Monday, February 27, 2017

Virtue-Signaling the Decline of the Empire

Virtue-signaling doesn't signal virtue--it signals decline and collapse.
There are many reasons why Imperial Rome declined, but two primary causes that get relatively little attention are moral decay and soaring wealth inequality. The two are of course intimately connected: once the morals of the ruling Elites degrade, the status quo seeks to mask its self-serving rot behind high-minded "virtue-signaling" appeals to past glories and cost-free idealism.
Virtue signaling is defined as "the conspicuous expression of moral values by an individual done primarily with the intent of enhancing that person's standing within a social group," "the practice of publicly expressing opinions or sentiments intended to demonstrate one's good character or the moral correctness of one's position on a particular issue" and "Saying you love or hate something to show off what a virtuous person you are, instead of actually trying to fix the problem." Yes, yes and yes.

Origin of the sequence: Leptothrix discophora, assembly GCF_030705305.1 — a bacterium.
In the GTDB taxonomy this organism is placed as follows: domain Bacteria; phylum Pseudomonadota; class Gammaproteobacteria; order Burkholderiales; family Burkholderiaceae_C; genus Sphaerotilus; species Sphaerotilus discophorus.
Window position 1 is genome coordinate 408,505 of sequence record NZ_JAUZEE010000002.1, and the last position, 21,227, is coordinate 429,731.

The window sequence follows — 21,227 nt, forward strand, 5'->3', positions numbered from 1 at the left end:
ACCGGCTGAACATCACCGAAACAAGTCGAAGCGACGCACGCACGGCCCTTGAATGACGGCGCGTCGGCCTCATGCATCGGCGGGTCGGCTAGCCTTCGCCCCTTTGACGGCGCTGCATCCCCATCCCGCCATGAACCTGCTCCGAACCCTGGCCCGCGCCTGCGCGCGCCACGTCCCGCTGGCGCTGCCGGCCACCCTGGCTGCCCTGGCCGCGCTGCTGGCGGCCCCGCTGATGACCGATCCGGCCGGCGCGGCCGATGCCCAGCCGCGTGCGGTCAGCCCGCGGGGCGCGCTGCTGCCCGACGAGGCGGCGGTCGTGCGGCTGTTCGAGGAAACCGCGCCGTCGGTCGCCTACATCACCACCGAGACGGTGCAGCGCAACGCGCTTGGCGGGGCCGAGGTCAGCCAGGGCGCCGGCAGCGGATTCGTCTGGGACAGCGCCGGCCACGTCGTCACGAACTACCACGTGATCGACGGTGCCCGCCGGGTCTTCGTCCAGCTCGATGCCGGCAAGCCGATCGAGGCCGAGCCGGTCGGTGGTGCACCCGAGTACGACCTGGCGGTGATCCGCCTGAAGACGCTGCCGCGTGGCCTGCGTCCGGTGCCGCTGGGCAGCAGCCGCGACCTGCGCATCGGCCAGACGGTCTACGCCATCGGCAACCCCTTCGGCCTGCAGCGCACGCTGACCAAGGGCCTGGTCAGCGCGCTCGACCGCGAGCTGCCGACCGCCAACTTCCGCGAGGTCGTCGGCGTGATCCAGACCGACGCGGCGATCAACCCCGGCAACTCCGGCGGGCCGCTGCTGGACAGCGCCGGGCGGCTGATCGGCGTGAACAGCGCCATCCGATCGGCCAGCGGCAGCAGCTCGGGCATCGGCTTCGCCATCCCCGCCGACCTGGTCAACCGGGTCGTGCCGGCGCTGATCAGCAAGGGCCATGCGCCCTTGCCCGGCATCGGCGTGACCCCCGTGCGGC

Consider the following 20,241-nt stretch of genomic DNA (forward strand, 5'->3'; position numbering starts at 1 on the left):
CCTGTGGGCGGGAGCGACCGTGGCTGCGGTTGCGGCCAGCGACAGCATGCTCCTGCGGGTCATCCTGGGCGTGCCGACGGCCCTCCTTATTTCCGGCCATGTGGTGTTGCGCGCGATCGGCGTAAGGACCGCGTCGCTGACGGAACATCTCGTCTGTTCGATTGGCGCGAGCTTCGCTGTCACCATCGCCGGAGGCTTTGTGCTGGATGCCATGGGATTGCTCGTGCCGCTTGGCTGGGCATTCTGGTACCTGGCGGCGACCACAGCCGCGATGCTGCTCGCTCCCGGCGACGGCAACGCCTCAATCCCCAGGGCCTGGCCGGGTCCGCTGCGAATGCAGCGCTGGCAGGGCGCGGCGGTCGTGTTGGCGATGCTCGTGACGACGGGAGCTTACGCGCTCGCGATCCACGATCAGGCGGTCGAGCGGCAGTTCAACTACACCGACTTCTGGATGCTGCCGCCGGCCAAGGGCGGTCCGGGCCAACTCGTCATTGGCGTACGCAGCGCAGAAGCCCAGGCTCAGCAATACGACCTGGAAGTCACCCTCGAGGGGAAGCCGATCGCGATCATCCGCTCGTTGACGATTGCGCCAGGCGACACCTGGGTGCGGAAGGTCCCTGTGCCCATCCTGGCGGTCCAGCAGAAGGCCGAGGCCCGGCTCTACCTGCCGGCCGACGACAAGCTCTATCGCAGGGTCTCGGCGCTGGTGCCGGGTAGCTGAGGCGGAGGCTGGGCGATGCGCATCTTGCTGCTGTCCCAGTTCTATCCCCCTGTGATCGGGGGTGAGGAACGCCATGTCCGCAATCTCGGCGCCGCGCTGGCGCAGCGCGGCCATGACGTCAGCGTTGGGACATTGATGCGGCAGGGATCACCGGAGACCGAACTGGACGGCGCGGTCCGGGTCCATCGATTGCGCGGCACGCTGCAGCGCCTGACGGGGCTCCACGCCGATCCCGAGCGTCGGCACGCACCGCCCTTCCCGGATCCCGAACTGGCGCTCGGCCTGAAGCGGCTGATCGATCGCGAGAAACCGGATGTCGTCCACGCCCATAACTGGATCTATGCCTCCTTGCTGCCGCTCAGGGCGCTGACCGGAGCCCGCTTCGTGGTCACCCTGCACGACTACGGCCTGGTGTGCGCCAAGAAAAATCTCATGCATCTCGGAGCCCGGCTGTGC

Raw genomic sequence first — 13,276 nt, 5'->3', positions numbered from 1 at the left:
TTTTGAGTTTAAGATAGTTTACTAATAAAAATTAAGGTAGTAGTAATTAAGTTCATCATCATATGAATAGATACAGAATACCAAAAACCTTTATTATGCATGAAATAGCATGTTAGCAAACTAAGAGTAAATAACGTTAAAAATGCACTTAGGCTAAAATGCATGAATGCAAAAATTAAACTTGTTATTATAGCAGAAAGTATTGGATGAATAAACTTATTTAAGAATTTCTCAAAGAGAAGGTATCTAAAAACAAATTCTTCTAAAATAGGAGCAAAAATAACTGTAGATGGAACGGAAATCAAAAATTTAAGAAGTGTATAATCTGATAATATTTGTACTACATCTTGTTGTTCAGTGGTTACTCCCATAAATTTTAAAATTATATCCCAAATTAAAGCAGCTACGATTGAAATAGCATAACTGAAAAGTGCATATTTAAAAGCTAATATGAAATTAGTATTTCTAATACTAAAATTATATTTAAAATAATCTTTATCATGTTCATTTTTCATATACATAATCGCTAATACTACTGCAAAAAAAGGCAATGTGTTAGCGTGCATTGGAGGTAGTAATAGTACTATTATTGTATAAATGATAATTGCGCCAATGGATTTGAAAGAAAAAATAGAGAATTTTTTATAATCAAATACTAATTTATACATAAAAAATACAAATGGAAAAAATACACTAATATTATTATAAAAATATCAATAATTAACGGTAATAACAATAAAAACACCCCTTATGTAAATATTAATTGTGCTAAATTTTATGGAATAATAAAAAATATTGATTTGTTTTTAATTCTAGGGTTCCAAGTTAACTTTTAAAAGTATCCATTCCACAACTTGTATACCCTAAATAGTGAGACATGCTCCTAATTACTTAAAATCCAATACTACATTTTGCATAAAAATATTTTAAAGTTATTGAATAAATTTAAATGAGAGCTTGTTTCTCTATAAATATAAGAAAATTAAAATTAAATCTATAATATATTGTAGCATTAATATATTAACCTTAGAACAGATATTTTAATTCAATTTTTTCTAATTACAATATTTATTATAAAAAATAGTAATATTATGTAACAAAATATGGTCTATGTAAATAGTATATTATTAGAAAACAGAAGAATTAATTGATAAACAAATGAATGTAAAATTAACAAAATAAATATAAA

"Virtue-signaling" expresses two other key characteristics of an empire in terminal decline: complacency and intellectual sclerosis.
Michael Grant described these manifestations of decline in his excellent account The Fall of the Roman Empire, a short book I have been recommending since 2009:
There was no room at all, in these ways of thinking, for the novel, apocalyptic situation which had now arisen, a situation which needed solutions as radical as itself. (The Status Quo) attitude is a complacent acceptance of things as they are, without a single new idea.
This acceptance was accompanied by greatly excessive optimism about the present and future. Even when the end was only sixty years away, and the Empire was already crumbling fast, Rutilius continued to address the spirit of Rome with the same supreme assurance.